Upmarket supermarket Waitrose has pulled beefburgers from its shelves in the horsemeat scare.
The company said it had taken frozen burgers made by Dalepak off sale “as a precaution” when it had its accreditation suspended.
Ten million burgers have been taken off supermarket shelves across Ireland and the UK after it was revealed some lines sold by Tesco, Aldi, Lidl and Iceland were discovered to have contained traces of horsemeat.
In a statement, Waitrose said its burgers had since been tested and were found to be 100 per cent beef. It added: “Our technical team visited Dalepak last week and were happy that our products were produced separately from other companies’ products.”
ABP Food Group, one of Europe’s biggest suppliers and processors, stopped work at its Silvercrest Foods plant in Co Monaghan, Ireland, after tests last week revealed contamination.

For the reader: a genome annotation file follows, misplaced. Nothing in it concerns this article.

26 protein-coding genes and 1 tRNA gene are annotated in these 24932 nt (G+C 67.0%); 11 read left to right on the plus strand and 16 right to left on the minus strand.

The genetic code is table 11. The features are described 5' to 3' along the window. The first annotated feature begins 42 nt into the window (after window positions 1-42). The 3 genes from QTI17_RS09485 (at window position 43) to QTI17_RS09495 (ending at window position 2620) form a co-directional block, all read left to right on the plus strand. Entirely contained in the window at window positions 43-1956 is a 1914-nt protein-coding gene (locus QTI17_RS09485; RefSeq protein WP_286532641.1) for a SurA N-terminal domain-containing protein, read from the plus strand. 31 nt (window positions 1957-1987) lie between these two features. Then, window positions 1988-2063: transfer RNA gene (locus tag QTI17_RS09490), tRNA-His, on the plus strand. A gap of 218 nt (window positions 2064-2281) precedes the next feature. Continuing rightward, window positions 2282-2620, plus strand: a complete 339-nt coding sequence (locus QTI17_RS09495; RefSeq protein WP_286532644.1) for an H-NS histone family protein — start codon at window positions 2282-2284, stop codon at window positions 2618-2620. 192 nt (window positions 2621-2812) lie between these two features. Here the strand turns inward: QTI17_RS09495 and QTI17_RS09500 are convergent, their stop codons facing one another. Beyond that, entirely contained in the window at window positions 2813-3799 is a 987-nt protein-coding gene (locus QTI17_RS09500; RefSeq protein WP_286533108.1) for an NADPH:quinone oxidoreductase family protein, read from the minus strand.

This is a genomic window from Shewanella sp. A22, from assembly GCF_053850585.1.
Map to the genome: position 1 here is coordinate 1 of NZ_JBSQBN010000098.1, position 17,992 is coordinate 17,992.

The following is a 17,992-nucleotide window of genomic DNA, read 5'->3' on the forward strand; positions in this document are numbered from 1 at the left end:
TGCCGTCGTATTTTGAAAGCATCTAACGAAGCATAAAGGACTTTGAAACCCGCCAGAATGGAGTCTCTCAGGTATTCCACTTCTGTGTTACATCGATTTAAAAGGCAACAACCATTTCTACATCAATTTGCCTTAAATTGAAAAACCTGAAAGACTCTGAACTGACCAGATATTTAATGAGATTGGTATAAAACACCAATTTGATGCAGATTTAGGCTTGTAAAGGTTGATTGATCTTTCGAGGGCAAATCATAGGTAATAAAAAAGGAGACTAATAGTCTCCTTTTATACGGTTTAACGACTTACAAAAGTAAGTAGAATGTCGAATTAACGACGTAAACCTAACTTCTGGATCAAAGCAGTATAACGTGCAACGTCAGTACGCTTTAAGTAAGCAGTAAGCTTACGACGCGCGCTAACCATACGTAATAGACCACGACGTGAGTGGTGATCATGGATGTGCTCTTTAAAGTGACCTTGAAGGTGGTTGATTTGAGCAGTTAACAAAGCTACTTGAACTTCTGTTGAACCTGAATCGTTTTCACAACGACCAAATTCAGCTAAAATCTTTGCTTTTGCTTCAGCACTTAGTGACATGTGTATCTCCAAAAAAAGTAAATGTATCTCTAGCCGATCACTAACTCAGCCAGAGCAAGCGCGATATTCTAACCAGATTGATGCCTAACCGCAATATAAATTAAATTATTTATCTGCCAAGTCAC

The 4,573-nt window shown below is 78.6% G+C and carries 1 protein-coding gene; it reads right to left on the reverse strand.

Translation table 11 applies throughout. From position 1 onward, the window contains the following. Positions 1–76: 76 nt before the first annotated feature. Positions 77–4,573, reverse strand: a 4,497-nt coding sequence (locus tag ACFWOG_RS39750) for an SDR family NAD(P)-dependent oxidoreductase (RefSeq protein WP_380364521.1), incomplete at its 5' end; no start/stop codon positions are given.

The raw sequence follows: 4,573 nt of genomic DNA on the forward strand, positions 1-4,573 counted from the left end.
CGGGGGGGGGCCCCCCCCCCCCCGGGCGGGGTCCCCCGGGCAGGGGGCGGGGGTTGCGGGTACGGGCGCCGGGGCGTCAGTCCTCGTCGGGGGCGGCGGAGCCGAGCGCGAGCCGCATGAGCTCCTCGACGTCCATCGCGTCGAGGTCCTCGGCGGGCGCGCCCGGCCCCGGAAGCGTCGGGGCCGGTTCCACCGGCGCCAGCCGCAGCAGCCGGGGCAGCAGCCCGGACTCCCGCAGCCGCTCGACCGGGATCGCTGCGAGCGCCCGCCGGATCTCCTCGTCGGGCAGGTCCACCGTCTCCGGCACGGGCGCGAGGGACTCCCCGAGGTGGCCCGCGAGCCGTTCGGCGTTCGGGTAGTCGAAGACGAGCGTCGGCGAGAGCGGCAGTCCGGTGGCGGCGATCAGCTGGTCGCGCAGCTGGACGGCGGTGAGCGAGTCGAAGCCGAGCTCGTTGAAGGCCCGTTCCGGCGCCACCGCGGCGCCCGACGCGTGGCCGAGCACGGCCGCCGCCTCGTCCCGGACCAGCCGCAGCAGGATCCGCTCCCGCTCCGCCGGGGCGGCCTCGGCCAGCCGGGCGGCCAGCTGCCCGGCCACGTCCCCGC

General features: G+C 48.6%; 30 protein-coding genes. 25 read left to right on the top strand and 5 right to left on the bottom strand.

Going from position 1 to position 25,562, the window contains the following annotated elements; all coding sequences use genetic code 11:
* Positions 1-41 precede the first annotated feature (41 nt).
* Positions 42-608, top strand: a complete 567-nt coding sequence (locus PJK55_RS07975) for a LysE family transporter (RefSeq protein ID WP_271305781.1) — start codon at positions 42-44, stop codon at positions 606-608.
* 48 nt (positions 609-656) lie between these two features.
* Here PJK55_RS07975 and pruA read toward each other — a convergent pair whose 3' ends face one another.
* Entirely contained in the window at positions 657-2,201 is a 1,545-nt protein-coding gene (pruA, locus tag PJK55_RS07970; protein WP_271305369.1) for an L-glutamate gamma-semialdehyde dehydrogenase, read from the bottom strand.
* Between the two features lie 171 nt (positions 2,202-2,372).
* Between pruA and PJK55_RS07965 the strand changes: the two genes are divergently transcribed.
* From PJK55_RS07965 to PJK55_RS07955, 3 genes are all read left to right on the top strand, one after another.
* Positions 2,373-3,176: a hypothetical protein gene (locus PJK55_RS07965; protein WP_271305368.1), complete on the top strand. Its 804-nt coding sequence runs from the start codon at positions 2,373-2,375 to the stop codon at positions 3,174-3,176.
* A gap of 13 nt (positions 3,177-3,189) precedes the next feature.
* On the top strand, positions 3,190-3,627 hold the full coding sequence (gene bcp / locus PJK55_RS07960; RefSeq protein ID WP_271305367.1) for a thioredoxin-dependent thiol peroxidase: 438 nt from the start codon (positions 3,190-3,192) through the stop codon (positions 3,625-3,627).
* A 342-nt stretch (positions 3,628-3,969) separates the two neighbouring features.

Tests had already shown that Silvercrest Foods and another subsidiary, Dalepak Hambleton in Yorkshire, supplied beefburgers with traces of equine DNA to supermarkets, including one product classed as 29 per cent horse.
Labour has claimed a potentially carcinogenic drug might have entered the food chain through horse meat slaughtered in the UK.
Shadow environment secretary Mary Creagh told the Commons she had evidence that “several” horses slaughtered in the UK last year tested positive for the carcinogen phenylbutazone.
The Food Standards Agency (FSA) said it carried out checks in slaughterhouses and no animals containing the drug had entered the food chain.
It said: “In 2012 the FSA identified five cases where horses returned non-compliant results. None of the meat had been placed for sale on the UK market.”
The FSA added: “During the recent horsemeat incident, the Food Safety Authority of Ireland checked for the presence of phenylbutazone and the samples came back negative.”
The FSA said tests at a North Yorkshire Dalepak plant had found no traces of meat contaminated with horse or pork DNA.